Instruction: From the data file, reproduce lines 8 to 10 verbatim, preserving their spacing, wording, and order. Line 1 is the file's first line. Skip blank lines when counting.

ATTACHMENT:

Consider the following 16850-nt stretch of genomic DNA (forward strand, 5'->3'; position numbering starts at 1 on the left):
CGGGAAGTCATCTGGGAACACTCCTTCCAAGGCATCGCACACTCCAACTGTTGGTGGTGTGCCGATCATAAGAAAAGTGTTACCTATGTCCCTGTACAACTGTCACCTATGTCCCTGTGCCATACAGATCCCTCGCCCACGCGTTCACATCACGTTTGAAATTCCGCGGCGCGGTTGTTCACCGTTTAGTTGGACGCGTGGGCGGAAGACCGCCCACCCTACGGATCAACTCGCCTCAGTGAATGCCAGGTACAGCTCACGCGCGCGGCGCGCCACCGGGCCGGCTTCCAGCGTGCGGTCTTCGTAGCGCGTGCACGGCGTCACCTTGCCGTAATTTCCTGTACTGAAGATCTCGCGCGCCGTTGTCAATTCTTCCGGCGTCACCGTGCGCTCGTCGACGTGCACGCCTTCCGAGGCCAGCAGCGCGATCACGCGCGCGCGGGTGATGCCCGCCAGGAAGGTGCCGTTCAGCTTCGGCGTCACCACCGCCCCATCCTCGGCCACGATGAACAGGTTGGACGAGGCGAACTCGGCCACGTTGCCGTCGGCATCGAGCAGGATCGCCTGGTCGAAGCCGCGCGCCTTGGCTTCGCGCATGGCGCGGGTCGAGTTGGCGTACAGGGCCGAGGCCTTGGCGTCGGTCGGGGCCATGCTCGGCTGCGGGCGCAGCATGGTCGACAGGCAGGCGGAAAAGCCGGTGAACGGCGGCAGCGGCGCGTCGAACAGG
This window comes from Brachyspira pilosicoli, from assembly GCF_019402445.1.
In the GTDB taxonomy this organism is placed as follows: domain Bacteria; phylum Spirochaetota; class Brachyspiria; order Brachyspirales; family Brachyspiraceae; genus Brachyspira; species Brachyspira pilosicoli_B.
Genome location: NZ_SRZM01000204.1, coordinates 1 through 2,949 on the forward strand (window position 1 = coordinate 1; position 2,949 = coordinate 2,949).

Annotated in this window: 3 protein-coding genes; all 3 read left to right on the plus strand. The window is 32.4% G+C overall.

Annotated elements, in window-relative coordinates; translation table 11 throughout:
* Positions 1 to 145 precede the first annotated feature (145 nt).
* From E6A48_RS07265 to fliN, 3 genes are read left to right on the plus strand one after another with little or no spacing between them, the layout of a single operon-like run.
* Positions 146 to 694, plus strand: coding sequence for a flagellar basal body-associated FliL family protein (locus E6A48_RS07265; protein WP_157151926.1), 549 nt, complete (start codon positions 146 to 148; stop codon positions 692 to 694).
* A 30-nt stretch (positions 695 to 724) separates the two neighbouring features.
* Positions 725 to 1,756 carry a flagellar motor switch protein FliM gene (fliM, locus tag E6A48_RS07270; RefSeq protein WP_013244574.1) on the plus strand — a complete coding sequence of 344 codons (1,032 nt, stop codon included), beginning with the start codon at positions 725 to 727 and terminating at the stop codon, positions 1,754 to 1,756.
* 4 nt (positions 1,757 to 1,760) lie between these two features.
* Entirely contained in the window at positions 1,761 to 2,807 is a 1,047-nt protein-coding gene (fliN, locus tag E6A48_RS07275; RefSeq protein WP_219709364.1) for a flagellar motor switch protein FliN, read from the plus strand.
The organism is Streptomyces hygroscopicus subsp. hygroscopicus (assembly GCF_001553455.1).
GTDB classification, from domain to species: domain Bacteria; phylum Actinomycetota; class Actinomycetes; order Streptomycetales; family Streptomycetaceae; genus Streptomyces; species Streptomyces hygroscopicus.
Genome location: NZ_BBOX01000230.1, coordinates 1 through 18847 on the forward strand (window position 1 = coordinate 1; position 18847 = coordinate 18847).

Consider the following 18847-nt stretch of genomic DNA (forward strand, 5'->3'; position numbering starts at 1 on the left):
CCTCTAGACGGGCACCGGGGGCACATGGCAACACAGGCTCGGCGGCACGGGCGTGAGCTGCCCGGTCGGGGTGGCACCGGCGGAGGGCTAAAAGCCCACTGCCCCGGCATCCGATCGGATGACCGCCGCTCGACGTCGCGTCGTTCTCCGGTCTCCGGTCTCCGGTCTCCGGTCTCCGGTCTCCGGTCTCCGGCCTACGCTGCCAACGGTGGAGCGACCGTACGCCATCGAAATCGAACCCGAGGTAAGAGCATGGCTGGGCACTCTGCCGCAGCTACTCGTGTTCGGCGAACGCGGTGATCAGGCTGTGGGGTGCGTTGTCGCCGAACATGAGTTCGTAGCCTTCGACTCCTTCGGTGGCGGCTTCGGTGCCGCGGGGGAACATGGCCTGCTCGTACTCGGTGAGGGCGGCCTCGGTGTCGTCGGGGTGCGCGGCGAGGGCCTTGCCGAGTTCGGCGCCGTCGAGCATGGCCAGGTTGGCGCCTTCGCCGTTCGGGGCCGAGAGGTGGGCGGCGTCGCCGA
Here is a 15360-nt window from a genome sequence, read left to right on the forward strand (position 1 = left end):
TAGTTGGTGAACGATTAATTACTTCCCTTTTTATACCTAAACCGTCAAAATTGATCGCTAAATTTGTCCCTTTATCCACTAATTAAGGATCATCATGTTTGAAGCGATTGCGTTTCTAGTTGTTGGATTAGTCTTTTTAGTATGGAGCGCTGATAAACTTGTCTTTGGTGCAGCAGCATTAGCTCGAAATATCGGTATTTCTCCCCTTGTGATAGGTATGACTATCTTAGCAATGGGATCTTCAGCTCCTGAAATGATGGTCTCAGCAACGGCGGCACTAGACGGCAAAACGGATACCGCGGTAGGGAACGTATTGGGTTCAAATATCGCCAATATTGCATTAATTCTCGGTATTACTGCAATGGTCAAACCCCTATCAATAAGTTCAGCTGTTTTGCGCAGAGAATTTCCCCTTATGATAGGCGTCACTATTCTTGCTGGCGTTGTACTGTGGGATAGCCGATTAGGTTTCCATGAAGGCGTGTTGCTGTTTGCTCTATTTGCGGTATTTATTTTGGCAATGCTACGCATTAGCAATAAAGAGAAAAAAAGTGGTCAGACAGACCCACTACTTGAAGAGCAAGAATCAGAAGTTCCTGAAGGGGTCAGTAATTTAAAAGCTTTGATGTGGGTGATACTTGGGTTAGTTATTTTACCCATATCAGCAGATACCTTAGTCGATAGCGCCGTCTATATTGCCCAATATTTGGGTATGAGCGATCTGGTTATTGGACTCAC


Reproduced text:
* Positions 1 to 145 precede the first annotated feature (145 nt).
* From E6A48_RS07265 to fliN, 3 genes are read left to right on the plus strand one after another with little or no spacing between them, the layout of a single operon-like run.
* Positions 146 to 694, plus strand: coding sequence for a flagellar basal body-associated FliL family protein (locus E6A48_RS07265; protein WP_157151926.1), 549 nt, complete (start codon positions 146 to 148; stop codon positions 692 to 694).